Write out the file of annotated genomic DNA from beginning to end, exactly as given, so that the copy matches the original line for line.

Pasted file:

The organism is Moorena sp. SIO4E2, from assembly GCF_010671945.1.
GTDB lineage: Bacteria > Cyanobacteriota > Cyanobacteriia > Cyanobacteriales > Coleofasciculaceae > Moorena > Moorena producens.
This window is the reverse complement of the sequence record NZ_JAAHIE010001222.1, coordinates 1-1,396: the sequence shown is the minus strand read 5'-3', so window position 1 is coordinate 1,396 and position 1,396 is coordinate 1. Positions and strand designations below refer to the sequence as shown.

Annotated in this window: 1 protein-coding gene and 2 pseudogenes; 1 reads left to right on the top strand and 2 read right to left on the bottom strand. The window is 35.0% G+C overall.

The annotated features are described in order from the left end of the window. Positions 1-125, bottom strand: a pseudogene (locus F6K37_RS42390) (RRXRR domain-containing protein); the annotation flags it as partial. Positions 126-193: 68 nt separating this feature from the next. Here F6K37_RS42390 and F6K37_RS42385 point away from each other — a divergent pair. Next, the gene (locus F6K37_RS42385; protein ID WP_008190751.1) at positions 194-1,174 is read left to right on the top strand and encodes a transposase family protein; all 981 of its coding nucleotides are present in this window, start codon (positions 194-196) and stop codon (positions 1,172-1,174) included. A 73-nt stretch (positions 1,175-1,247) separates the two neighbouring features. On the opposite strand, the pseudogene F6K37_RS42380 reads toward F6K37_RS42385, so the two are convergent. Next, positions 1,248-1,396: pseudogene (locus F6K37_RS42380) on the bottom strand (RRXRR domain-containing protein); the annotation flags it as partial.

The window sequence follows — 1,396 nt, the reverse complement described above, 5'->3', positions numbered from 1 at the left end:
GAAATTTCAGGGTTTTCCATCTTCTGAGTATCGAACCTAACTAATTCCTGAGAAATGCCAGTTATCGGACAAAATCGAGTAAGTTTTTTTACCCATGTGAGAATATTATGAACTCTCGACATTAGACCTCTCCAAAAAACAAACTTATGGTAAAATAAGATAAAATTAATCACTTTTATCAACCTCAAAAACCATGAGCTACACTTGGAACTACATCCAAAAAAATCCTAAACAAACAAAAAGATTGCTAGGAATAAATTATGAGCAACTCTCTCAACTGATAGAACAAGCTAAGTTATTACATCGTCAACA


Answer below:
The organism is Moorena sp. SIO4E2, from assembly GCF_010671945.1.
GTDB lineage: Bacteria > Cyanobacteriota > Cyanobacteriia > Cyanobacteriales > Coleofasciculaceae > Moorena > Moorena producens.
This window is the reverse complement of the sequence record NZ_JAAHIE010001222.1, coordinates 1-1,396: the sequence shown is the minus strand read 5'-3', so window position 1 is coordinate 1,396 and position 1,396 is coordinate 1. Positions and strand designations below refer to the sequence as shown.

Annotated in this window: 1 protein-coding gene and 2 pseudogenes; 1 reads left to right on the top strand and 2 read right to left on the bottom strand. The window is 35.0% G+C overall.

The annotated features are described in order from the left end of the window. Positions 1-125, bottom strand: a pseudogene (locus F6K37_RS42390) (RRXRR domain-containing protein); the annotation flags it as partial. Positions 126-193: 68 nt separating this feature from the next. Here F6K37_RS42390 and F6K37_RS42385 point away from each other — a divergent pair. Next, the gene (locus F6K37_RS42385; protein ID WP_008190751.1) at positions 194-1,174 is read left to right on the top strand and encodes a transposase family protein; all 981 of its coding nucleotides are present in this window, start codon (positions 194-196) and stop codon (positions 1,172-1,174) included. A 73-nt stretch (positions 1,175-1,247) separates the two neighbouring features. On the opposite strand, the pseudogene F6K37_RS42380 reads toward F6K37_RS42385, so the two are convergent. Next, positions 1,248-1,396: pseudogene (locus F6K37_RS42380) on the bottom strand (RRXRR domain-containing protein); the annotation flags it as partial.

The window sequence follows — 1,396 nt, the reverse complement described above, 5'->3', positions numbered from 1 at the left end:
GAAATTTCAGGGTTTTCCATCTTCTGAGTATCGAACCTAACTAATTCCTGAGAAATGCCAGTTATCGGACAAAATCGAGTAAGTTTTTTTACCCATGTGAGAATATTATGAACTCTCGACATTAGACCTCTCCAAAAAACAAACTTATGGTAAAATAAGATAAAATTAATCACTTTTATCAACCTCAAAAACCATGAGCTACACTTGGAACTACATCCAAAAAAATCCTAAACAAACAAAAAGATTGCTAGGAATAAATTATGAGCAACTCTCTCAACTGATAGAACAAGCTAAGTTATTACATCGTCAACA